Here are some examples of how businesses are putting NLP into practice:
Analyzing customer feedback is essential to know what clients think about your product. However, this data may be difficult to process. NLP can help you leverage qualitative data from online surveys, product reviews, or social media posts, and get insights to improve your business.
Let’s give you some context, first. NPS surveys are used by companies to measure how loyal their customers are. First, customers are asked to score a company from 0 to 10 based on how likely they are to recommend it to a friend (low scorers are categorized as Detractors, average scorers as Passives and high scorers as Promoters); then, an open-ended follow-up question asks customers the reasons for their score.
Retently uses a topic classifier to tag each open-ended response with categories like Product UX, Customer Support, Ease of Use, etc. Then, they further categorize this data into Promoters, Detractors, and Passives, to see which topics are most prevalent within each group of:
As you can see, in the graph above, the results show that customers are highly satisfied with aspects like Ease of Use _and _Product UX (since most of these responses are from Promoters), while Product Features definitely deserve immediate attention and improvement as it’s what most detractors are mentioning in their responses.
Businesses are using NLP models to automate tedious and time-consuming tasks in areas like customer service. This results in more efficient processes, and agents with more time to focus on what matters most: delivering outstanding support experiences.
Customer service automation powered by NLP includes a series of processes, from routing tickets to the most appropriate agent, to using chatbots to solve frequent queries. Here are some examples:
Natural language processing is one of the most complex fields within artificial intelligence. But, trying your hand at NLP tasks like sentiment analysis or keyword extraction needn’t be so difficult. There are many online NLP tools that make language processing accessible to everyone, allowing you to analyze large volumes of data in a very simple and intuitive way.
SaaS platforms are great alternatives to open-source libraries, since they provide ready-to-use solutions that are often easy to use, and don’t require programming or machine learning knowledge. These tools are also great for anyone who doesn’t want to invest time coding, or in extra resources.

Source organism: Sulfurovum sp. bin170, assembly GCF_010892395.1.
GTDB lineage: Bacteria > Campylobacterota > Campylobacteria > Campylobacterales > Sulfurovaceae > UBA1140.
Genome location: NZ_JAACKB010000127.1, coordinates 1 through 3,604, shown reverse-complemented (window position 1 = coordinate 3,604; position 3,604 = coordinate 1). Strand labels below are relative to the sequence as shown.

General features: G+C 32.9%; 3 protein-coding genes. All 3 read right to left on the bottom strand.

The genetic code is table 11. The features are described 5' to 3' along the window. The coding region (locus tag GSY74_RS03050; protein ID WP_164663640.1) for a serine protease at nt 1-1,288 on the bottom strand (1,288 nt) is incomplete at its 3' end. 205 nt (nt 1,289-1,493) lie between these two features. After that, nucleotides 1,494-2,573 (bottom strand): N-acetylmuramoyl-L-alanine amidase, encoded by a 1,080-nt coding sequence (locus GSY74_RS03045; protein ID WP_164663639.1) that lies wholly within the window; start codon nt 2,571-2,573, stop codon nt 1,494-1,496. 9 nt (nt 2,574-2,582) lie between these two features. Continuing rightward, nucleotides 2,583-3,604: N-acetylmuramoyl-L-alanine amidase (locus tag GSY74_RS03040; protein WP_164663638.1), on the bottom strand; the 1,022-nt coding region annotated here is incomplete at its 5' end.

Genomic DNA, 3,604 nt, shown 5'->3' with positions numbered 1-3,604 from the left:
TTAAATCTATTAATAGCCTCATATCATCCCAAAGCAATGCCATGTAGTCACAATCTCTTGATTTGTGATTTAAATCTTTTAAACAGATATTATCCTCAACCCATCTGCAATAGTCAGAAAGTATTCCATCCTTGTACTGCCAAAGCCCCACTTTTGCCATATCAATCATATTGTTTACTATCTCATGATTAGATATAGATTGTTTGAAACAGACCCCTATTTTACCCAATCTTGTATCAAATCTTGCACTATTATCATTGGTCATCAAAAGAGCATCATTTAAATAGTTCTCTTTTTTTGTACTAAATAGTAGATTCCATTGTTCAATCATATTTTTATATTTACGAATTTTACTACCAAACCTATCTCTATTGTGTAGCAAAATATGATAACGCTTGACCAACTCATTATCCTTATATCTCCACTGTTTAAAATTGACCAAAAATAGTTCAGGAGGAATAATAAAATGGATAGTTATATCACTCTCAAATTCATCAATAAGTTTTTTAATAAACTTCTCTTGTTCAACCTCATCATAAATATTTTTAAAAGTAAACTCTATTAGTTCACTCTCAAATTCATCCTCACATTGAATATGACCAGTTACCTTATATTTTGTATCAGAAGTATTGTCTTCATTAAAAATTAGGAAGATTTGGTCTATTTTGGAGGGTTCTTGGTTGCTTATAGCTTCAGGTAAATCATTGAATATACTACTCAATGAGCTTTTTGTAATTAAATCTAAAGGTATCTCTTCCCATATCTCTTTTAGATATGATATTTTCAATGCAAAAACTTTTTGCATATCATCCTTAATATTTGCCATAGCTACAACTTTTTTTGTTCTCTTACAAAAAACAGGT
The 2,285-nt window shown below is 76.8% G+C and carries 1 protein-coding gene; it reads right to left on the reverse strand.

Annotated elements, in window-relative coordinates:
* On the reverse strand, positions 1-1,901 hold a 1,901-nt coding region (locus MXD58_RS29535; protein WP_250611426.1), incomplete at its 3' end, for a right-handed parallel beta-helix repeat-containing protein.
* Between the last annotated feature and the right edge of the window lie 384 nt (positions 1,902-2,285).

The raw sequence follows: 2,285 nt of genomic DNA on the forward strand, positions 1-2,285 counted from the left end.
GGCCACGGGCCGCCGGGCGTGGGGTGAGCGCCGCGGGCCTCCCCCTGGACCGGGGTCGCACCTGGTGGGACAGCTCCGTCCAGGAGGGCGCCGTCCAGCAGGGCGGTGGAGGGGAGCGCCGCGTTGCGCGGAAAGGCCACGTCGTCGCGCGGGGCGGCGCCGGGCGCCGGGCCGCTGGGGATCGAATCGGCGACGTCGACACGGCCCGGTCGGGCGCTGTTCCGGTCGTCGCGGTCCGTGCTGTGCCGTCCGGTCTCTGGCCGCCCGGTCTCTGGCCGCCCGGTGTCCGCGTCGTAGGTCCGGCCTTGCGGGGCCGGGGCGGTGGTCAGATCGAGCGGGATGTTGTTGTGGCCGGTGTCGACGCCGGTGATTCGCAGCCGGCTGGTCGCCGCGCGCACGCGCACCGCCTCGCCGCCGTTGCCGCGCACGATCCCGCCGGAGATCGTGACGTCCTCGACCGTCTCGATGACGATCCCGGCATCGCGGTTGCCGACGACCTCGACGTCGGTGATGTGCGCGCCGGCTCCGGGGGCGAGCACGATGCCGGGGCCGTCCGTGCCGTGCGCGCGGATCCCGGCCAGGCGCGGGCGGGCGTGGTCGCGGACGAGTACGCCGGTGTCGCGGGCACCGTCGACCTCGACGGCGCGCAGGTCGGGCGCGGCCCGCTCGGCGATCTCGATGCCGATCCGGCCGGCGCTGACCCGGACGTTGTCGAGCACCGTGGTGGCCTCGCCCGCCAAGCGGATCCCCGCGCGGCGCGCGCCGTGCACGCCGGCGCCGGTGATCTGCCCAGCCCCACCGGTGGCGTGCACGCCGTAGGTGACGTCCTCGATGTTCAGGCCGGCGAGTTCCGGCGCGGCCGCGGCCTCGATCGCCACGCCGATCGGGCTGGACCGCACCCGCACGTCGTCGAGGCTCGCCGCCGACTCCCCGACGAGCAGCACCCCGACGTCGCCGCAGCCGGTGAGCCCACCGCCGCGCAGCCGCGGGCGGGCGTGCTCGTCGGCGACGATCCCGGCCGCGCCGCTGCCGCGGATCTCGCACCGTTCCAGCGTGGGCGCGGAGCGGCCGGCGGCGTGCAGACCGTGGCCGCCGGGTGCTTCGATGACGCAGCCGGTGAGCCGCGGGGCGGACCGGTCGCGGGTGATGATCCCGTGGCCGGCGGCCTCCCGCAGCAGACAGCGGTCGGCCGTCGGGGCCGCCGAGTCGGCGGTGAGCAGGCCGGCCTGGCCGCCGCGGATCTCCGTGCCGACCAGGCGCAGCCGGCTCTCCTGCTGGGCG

If you want to integrate tools with your existing tools, most of these tools offer NLP APIs in Python (requiring you to enter a few lines of code) and integrations with apps you use every day.
The NLP tool you choose will depend on which one you feel most comfortable using, and the tasks you want to carry out.
For example, MonkeyLearn offers a series of pre-trained models that are ready for you to start using right away. Once you get the hang of these models, you can build a customized machine learning model, which you can train with your own criteria to get more accurate results.
Check out these tutorials once you’re ready to start building your own custom model:
Natural language processing is one of the most promising fields within Artificial Intelligence, and it’s already present in many applications we use on a daily basis, from chatbots to search engines.
Thanks to NLP, businesses are automating some of their daily processes and making the most of their unstructured data, getting actionable insights that they can use to improve customer satisfaction and deliver better customer experiences.
Despite being a complex field, NLP is becoming more and more accessible to users thanks to online tools like MonkeyLearn, which make it simple to create customized models for tasks like text classification and text extraction.
February 26th, 2020